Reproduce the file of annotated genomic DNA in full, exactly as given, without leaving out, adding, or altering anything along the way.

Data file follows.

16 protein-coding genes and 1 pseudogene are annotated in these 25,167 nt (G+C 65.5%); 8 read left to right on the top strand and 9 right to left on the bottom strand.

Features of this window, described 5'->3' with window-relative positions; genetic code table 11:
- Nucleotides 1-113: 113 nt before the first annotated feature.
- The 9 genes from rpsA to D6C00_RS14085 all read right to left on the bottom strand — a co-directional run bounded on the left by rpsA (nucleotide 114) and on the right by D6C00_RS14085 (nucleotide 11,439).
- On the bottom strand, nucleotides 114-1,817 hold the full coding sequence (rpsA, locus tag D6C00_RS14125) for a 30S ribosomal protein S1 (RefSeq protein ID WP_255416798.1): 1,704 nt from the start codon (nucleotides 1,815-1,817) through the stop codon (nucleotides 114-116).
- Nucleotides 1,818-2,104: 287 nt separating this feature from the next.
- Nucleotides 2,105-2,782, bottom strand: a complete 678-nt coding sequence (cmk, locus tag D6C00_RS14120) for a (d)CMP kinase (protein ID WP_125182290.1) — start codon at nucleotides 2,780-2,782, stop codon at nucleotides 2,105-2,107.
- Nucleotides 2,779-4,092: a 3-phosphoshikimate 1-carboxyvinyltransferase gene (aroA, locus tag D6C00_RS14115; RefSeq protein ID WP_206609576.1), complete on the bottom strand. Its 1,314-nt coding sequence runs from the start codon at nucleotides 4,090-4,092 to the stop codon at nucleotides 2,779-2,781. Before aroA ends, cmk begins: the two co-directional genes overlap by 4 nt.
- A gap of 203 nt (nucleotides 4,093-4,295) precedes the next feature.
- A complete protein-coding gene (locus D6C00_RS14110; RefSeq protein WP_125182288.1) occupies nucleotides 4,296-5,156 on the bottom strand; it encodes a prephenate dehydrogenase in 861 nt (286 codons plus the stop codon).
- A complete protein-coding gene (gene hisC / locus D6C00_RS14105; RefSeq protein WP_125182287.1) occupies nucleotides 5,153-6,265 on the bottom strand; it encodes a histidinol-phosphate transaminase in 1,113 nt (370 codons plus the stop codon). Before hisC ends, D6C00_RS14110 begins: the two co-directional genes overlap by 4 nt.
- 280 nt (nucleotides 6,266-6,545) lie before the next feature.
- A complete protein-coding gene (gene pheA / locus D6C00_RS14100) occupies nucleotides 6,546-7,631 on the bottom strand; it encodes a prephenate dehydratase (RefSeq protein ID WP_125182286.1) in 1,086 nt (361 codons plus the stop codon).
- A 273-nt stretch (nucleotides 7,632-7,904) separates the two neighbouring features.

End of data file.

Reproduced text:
16 protein-coding genes and 1 pseudogene are annotated in these 25,167 nt (G+C 65.5%); 8 read left to right on the top strand and 9 right to left on the bottom strand.

Features of this window, described 5'->3' with window-relative positions; genetic code table 11:
- Nucleotides 1-113: 113 nt before the first annotated feature.
- The 9 genes from rpsA to D6C00_RS14085 all read right to left on the bottom strand — a co-directional run bounded on the left by rpsA (nucleotide 114) and on the right by D6C00_RS14085 (nucleotide 11,439).
- On the bottom strand, nucleotides 114-1,817 hold the full coding sequence (rpsA, locus tag D6C00_RS14125) for a 30S ribosomal protein S1 (RefSeq protein ID WP_255416798.1): 1,704 nt from the start codon (nucleotides 1,815-1,817) through the stop codon (nucleotides 114-116).
- Nucleotides 1,818-2,104: 287 nt separating this feature from the next.
- Nucleotides 2,105-2,782, bottom strand: a complete 678-nt coding sequence (cmk, locus tag D6C00_RS14120) for a (d)CMP kinase (protein ID WP_125182290.1) — start codon at nucleotides 2,780-2,782, stop codon at nucleotides 2,105-2,107.
- Nucleotides 2,779-4,092: a 3-phosphoshikimate 1-carboxyvinyltransferase gene (aroA, locus tag D6C00_RS14115; RefSeq protein ID WP_206609576.1), complete on the bottom strand. Its 1,314-nt coding sequence runs from the start codon at nucleotides 4,090-4,092 to the stop codon at nucleotides 2,779-2,781. Before aroA ends, cmk begins: the two co-directional genes overlap by 4 nt.
- A gap of 203 nt (nucleotides 4,093-4,295) precedes the next feature.
- A complete protein-coding gene (locus D6C00_RS14110; RefSeq protein WP_125182288.1) occupies nucleotides 4,296-5,156 on the bottom strand; it encodes a prephenate dehydrogenase in 861 nt (286 codons plus the stop codon).
- A complete protein-coding gene (gene hisC / locus D6C00_RS14105; RefSeq protein WP_125182287.1) occupies nucleotides 5,153-6,265 on the bottom strand; it encodes a histidinol-phosphate transaminase in 1,113 nt (370 codons plus the stop codon). Before hisC ends, D6C00_RS14110 begins: the two co-directional genes overlap by 4 nt.
- 280 nt (nucleotides 6,266-6,545) lie before the next feature.
- A complete protein-coding gene (gene pheA / locus D6C00_RS14100) occupies nucleotides 6,546-7,631 on the bottom strand; it encodes a prephenate dehydratase (RefSeq protein ID WP_125182286.1) in 1,086 nt (361 codons plus the stop codon).
- A 273-nt stretch (nucleotides 7,632-7,904) separates the two neighbouring features.